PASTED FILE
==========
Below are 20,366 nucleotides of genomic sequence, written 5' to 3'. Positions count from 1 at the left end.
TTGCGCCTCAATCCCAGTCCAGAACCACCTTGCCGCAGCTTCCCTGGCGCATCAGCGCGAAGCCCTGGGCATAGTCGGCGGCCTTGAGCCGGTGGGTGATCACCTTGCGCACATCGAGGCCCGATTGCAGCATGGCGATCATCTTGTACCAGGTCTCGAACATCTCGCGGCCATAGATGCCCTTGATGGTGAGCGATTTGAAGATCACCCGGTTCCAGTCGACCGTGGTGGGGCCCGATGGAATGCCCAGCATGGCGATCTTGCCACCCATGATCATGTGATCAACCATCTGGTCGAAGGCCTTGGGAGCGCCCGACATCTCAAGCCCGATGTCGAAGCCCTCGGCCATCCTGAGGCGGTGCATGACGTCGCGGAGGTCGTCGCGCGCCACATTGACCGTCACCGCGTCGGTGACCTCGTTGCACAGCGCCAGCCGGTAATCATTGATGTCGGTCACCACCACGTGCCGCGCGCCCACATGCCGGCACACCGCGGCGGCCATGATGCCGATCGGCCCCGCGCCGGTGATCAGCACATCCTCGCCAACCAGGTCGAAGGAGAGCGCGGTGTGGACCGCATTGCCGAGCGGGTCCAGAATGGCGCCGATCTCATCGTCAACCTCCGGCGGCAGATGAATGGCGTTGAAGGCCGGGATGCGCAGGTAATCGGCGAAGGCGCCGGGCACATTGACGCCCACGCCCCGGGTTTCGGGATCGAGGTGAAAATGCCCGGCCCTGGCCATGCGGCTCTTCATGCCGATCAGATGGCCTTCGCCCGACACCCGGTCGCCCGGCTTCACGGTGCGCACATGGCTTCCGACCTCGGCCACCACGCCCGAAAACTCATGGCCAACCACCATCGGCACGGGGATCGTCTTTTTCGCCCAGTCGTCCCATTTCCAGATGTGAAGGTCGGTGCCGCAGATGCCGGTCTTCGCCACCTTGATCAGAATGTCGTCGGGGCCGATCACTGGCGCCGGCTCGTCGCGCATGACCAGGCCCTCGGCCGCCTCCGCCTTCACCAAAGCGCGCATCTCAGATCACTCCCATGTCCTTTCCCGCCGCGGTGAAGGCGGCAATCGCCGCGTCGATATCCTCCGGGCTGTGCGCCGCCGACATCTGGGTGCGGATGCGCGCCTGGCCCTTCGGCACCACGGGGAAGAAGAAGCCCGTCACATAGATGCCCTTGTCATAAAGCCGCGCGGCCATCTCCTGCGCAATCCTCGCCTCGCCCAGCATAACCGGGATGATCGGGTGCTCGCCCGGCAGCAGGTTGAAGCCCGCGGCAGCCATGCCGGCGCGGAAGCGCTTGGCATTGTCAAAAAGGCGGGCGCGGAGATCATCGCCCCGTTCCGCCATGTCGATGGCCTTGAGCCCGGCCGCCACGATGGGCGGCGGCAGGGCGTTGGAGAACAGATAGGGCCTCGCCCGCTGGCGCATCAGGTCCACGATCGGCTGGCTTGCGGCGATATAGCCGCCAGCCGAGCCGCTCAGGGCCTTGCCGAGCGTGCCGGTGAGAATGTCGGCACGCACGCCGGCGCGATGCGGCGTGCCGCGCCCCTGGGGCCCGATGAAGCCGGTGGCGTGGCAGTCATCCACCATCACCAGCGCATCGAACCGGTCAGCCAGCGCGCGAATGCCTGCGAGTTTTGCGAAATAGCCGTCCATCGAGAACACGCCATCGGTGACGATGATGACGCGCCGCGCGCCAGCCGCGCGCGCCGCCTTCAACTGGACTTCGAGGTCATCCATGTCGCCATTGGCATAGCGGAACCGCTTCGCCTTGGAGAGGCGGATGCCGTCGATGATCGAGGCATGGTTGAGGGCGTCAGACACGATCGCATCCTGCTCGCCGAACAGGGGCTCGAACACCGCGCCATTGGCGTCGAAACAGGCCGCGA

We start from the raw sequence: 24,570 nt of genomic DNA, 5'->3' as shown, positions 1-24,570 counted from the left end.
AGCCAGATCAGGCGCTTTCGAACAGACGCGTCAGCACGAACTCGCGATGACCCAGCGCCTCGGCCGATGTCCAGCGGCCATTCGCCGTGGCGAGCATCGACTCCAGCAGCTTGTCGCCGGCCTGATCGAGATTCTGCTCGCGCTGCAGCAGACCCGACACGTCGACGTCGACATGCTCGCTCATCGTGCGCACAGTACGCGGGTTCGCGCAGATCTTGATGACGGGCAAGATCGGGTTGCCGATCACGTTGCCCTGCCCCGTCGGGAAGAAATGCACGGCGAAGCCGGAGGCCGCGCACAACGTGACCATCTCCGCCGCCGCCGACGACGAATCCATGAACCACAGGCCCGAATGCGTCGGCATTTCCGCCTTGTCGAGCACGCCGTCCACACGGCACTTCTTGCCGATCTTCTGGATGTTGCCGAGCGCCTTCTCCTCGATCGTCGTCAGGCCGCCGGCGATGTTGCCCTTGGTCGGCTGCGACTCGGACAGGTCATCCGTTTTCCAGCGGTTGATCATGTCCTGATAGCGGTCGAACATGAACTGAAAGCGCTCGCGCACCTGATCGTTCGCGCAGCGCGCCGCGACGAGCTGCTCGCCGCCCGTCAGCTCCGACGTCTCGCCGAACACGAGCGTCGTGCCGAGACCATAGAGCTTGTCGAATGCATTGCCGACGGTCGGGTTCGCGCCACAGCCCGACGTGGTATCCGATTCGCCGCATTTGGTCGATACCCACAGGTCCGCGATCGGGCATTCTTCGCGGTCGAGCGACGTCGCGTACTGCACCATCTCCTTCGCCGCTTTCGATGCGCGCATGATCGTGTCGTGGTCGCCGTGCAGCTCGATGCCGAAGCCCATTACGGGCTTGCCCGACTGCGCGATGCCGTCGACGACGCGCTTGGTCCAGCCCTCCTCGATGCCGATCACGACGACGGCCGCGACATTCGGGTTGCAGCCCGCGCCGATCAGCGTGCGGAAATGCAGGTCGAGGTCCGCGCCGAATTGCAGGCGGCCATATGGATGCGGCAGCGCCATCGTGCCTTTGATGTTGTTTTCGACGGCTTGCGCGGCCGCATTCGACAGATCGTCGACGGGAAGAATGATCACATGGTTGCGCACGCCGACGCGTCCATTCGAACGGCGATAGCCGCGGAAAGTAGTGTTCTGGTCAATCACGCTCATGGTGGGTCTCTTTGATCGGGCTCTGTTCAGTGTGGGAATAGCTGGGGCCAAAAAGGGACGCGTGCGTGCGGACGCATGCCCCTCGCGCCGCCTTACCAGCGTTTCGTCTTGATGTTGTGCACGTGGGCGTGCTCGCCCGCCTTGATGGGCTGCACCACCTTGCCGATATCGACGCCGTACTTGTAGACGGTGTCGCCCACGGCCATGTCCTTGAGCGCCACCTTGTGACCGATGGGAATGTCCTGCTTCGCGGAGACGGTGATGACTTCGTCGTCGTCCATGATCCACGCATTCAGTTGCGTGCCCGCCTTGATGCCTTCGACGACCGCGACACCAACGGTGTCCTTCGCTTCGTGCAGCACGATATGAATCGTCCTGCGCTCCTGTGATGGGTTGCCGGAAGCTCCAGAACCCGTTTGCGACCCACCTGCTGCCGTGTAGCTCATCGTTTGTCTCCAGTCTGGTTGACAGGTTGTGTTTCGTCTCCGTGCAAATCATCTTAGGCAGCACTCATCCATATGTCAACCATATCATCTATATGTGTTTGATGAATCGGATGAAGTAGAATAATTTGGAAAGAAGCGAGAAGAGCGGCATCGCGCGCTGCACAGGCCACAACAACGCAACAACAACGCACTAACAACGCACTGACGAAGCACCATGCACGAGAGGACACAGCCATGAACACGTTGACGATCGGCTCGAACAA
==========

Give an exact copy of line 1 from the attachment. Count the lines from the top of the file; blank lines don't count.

Below are 20,366 nucleotides of genomic sequence, written 5' to 3'. Positions count from 1 at the left end.